The Terrapin Times

Thursday, July 28, 2005

Faculty, Staff Attack Steele Over Rove Tie

Two members of the faculty and staff at the University of Maryland have attacked Lt. Gov. Michael Steele for participating in a fundraising event with Republican strategist and Bush advisor Karl Rove on Wednesday.

Government and politics Professor Ron Walters told The [Baltimore] Sun Wednesday that it was a bad idea for Steele to align himself with Rove, who has come under fire from Democrats for his involvement in the "leak" of a CIA operative's identity.

"I don't think he wins anything by being so public with Karl Rove," Walters told The Sun. "And I think it's very likely he could lose some votes from people who could potentially support him."

Staff member Greg Johnson, on his blog "The Staff Disturber," was more outgoing. "Steele thinks Maryland's moderate voters won't notice he takes hard-right money from a traitor," he wrote.

Johnson called Rove a traitor at least twice in his posting, and found him guilty of "revealing the identity of an undercover CIA agent." Apparently Johnson knows something the special prosecutor doesn't know about Rove's involvement, because he hasn't brought any charges against him.

According to Johnson's post, the Lt. Gov. raised abot $75,000 at the event, which means that those "75 fatcats enjoying cocktails and hors d'ouvres in air-conditioned splendor" will receive more attention from Steele than the "35 working people sweating outside in 95-degree heat."

Yes, they probably will, because in this situation, they're the majority. Also, the 35 people ouside sweating are there because they hate Steele (Johnson refers to him as "Little Gov. Steele), so why would he be interested in helping them?

I wonder what makes Johnson think he knows Maryland's moderate voters. He's clearly not one of them, and Rove has demonstrated time and again that he knows how to reach out to moderates and how to show them his candidate is the right one to vote for.

I'm going to have to disagree with Professor Walters. I doubt this fundraiser will hurt Steele very much. He could hold a fundraiser with James Carville and people like Greg Johnson would still protest outside the event.

Saturday, July 23, 2005

From the CDNC

I had the pleasure of attending parts of the College Democrats National Convention in the nation's capital this week. I'm serious that it was a pleasure ... it was an interesting experience to say the least.

You've got to give credit to the young Democrats for getting some big names to show up at their relatively small convention. Sen. Hillary Clinton, New York Democrat, DNC chairman Howard Dean and, via video message, Sen. John Kerry, Massachusetts Democrat.

But I observed an interesting contrast. While Dean was making his second speech of the day (this one closed to the press and most conference attendees), surrounded by bodyguards and handlers, former DNC chairman Terry McAuliffe was standing around the lobby with one student.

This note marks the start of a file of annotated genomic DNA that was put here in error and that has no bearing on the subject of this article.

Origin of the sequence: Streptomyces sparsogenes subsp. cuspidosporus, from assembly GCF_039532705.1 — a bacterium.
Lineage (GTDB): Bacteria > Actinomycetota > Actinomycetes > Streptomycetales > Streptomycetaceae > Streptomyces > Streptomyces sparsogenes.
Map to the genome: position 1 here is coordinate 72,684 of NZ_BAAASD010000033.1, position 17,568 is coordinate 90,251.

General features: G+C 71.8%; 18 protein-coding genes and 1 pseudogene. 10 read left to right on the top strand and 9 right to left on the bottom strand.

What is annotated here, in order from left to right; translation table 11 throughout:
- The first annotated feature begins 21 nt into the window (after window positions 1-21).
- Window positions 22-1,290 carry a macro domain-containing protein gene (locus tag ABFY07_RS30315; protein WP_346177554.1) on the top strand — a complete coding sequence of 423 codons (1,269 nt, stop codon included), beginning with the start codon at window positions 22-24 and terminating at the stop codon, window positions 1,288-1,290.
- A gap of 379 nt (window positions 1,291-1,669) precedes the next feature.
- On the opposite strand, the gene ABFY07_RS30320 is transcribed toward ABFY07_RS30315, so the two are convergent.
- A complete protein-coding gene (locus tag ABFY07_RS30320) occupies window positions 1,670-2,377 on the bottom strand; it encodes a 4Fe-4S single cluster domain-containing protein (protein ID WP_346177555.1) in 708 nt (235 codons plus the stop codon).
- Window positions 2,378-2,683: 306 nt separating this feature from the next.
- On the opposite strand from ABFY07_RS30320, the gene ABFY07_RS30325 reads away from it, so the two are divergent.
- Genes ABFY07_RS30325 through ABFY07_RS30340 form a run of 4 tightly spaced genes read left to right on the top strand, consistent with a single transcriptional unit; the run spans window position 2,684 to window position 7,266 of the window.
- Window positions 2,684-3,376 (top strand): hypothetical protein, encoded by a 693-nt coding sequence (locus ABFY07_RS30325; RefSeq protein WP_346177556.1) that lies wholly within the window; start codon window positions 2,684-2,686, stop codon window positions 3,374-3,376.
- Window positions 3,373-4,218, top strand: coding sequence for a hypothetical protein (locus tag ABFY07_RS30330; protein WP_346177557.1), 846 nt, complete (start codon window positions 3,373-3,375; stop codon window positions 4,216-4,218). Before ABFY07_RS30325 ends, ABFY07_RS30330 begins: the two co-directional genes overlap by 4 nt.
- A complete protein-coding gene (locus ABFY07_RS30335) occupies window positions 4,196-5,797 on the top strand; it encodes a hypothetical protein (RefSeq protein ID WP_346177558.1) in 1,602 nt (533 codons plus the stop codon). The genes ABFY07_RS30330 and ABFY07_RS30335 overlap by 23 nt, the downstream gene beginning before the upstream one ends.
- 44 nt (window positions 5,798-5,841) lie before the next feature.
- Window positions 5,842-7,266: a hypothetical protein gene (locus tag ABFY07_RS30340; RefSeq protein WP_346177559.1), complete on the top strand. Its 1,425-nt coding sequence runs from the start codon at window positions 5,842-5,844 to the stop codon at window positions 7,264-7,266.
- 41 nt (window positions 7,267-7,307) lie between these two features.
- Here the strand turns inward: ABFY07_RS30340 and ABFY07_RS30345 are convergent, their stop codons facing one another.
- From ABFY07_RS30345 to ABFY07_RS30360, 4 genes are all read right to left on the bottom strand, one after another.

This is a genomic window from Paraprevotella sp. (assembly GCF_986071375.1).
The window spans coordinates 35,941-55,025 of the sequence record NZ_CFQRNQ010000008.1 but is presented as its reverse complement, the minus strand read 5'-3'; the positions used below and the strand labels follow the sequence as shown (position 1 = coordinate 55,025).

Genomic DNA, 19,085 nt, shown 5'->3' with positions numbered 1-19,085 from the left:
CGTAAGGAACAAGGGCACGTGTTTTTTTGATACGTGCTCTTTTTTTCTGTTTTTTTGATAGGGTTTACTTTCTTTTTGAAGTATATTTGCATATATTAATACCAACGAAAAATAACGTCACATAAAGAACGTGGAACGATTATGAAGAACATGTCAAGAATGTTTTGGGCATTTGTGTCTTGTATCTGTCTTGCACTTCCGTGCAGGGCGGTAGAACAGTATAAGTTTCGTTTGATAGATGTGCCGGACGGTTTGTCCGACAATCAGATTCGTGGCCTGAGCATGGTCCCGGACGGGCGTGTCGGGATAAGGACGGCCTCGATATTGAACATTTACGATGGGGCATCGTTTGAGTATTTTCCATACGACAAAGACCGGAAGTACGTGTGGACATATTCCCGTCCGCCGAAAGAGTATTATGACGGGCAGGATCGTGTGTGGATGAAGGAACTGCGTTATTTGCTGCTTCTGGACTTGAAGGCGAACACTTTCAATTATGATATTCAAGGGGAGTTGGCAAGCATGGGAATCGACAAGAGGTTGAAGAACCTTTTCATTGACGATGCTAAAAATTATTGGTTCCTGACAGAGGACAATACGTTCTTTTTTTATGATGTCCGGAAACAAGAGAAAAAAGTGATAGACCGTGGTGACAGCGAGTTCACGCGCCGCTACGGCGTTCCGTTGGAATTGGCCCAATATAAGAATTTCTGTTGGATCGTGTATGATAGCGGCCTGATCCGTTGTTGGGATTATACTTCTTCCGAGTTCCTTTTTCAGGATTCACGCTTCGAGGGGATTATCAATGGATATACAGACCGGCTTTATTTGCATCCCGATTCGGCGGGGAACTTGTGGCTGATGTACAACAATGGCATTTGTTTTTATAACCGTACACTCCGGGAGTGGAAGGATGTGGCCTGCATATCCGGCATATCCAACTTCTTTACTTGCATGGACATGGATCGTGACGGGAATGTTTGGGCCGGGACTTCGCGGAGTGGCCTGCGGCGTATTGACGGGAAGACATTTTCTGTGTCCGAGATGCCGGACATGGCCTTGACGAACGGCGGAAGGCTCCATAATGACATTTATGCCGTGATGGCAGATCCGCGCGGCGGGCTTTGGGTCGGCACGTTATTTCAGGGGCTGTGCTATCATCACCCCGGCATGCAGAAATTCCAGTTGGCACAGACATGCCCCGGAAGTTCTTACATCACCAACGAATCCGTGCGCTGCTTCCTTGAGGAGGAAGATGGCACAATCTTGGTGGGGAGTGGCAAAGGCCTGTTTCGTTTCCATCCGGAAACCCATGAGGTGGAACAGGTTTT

The poor man looked confused and a little annoyed by the lack of attention he was getting. And I felt kind of bad for him.

I wondered if the College Republicans treat Ed Gillespie the same way. I doubt it, because Gillespie did a good job while chairman of the RNC ... McAuliffe not so much.

For more on what Clinton and Dean say, read the Washington Times article.

Friday, July 15, 2005

Seriously, There's Nothing Wrong With This ...

Sometimes the job of DiamondWatch is difficult. Often, the bias brought to us by the campus daily is more than skin deep. It's usually not immediately noticeable, which is of course more dangerous than today's revelation.

It has recently been made public by The Diamondback that its summer Deputy News Editor and Deputy Opinion Editor are the same person: senior journalism major Matt Santoni.

Nothing against Mr. Santoni -- several people close to The Terrapin Times and DiamondWatch know Mr. Santoni at least on an academic level and can certainly vouch for his ability. While he used to claim he was "very liberal," Mr. Santoni's politics are not the issue (yet.)

The issue, of course, is whether or not it's ethical to have the deputy news editor and the deputy opinion editor be the same person. There are inherent conflict-of-interest possibilities between the two departments without having powerful figures straddling the fence.

Let's only hope the crossover doesn't continue into the semester, when it matters.

Tuesday, July 12, 2005

Leftist Students Converging on DC

Approximately 500 liberal student activists will group in Washington, DC tomorrow (13 June, 2005) as part of the Campus Progress National Student Conference. Among the speakers is former President Bill Clinton.

Campus Progress, a project of the Center for American Progress, is trying to establish itself as the liberal alternative to conservative organizations like the Collegiate Network, Young America's Foundation and the Leadership Institute, which work to further the conservative message on college campuses.

The Terrapin Times is a beneficiary of the Collegiate Network, which provides grants to conservative student publications.